By Laura M. Pereira
Image Attribute: Philipina Ndamane holds up some of the vegetables she has grown in the Abalama Bezehkaya garden in Guguletu, Cape Town, South Africa on the 9th June, 2009. The Abalami Bezehkaya project, eaches people better farming techniques and sells fresh produce weekly to generate incomes for the farmers involved. / Source: ThisIsAfrica / Creative Commons
The Latin American/Asian food retail story that started in the mid 1990s, which featured waves of foreign direct investment by global multinationals such as Ahold, Walmart, and Carrefour, has recently begun in Africa and there are pockets of supermarkets growing in southern and eastern Africa [1,2]. According to a study by Reardon et al. , post-apartheid South Africa has become the African front-runner with roughly a 55 percent share of supermarkets in overall food retail. South African retailing is composed of two different sectors: the informal sector comprising hawkers, small stands and spaza shops, and the formal sector consisting of large format hyper- and supermarkets, smaller superettes and then “non-major” stores like convenience stores, urban counter and self-serve stores .
The progression of the formal sector stores is similar to the experience of retailers in Argentina and Costa Rica where the format changed from supermarkets to hypermarkets and then convenience stores. Geographically, retailers moved from high-income areas and in major cities to rural towns and townships where they began to cater to middle and lower income strata .
South Africa’s growth over the past decade has largely benefited the upper income group with 40 percent of the country’s income going to 10 percent of the population . Agriculture does not make as significant a contribution to South Africa’s GDP as it does in other African countries, amounting to 2.3 percent in 2010 (from StatsSA). From the early 2000s, the stronger Rand resulted in lower profitability from exports and the agriculture sector actually shed workers . Thus, the agricultural trends from the apartheid era continue: a divided agricultural economy with large-scale commercial producers on one side supplying supermarkets and processors and poor small-scale producing for subsistence . With very high levels of poverty, especially in rural areas, the South African government’s New Growth Path strategy highlights the need for rural development with a specific focus on smallholder job creation . These wider trends are affecting agricultural choices at the local level and need to be harnessed to improve the adaptive capacity of rural households to the uncertain future impacts of stressors like climate change. As will be shown below, the private sector, and retailers in particular, are increasingly becoming engaged in this process.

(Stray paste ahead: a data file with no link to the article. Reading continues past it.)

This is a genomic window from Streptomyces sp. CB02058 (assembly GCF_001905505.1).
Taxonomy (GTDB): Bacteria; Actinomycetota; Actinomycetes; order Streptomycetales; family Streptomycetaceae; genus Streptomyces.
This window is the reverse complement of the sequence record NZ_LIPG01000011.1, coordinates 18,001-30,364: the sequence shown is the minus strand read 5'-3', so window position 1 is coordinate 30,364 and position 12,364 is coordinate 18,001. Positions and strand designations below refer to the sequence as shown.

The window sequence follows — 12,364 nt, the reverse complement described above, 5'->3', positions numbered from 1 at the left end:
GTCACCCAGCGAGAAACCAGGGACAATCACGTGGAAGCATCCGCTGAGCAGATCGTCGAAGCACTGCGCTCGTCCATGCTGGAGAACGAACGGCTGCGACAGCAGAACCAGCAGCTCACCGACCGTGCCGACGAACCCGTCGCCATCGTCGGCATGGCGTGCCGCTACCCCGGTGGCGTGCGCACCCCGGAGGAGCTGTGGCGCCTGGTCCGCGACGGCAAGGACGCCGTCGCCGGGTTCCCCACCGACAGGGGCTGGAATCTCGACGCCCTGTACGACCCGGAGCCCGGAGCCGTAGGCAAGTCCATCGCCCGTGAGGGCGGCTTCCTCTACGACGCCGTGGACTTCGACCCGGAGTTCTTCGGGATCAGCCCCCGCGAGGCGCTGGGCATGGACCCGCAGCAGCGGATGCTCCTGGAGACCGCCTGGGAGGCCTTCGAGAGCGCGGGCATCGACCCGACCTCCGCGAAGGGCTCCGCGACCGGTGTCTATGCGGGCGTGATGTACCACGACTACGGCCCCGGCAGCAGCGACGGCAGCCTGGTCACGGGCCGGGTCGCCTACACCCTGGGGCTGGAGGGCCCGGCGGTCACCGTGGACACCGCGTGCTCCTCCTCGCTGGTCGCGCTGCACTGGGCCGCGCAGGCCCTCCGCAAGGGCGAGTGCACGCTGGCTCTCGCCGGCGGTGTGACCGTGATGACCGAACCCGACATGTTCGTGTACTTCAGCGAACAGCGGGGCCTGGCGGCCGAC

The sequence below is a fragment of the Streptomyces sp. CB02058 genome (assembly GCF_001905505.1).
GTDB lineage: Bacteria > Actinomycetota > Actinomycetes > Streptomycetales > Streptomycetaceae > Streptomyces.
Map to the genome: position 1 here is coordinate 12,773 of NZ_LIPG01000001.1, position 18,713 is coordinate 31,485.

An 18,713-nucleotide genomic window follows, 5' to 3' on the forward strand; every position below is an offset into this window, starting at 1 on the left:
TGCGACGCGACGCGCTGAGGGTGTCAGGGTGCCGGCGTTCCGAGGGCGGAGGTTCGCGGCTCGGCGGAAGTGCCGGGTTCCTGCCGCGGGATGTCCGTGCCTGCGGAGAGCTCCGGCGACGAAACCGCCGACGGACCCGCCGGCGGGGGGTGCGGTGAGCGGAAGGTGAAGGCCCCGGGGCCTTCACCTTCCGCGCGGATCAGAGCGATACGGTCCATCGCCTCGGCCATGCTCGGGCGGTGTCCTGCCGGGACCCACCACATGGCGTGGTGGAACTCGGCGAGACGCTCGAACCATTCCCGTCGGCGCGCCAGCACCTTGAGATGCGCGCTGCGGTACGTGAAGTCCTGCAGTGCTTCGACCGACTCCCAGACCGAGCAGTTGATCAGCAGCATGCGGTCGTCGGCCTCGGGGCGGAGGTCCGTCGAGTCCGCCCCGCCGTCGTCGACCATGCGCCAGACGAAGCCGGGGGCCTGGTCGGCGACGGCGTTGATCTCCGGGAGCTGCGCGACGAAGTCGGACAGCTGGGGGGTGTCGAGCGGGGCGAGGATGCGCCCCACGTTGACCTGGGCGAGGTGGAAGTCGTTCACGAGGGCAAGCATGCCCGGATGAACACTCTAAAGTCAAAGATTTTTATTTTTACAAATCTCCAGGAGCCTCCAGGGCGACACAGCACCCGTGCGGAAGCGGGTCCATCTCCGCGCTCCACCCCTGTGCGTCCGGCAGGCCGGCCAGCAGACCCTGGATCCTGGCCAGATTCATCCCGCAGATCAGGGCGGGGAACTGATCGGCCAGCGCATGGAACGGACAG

South Africa’s two top retailers, Pick ’n Pay (est. 1967) and Shoprite Checkers (est. 1979), have approximately 40 percent of the turnover in the sector each and have also invested heavily in other African countries as well as India, Australia and the Philippines . As Johannesburg Stock Exchange (JSE) listed companies, they ranked 127th and 129th respectively in the 2009 Stores global survey, making them relatively important players, especially in southern Africa . Woolworths and Spar complete the formal retail sector with Massmart (which has now been taken over by Walmart) and Metcash being the country’s two main wholesalers . With growing urbanization and a burgeoning middle class, food retailers play a significant role in the country and are vital actors in the agri-food chain for innovation around development issues  and potentially climate change adaptation too . That being said, this “rapid rise of supermarkets” has also extended into poor neighborhoods and the new trend in the region is of “supermarkets to the poor”, making them important both from a food security perspective, as well as for rural development (Weatherspoon and Reardon , p. 1).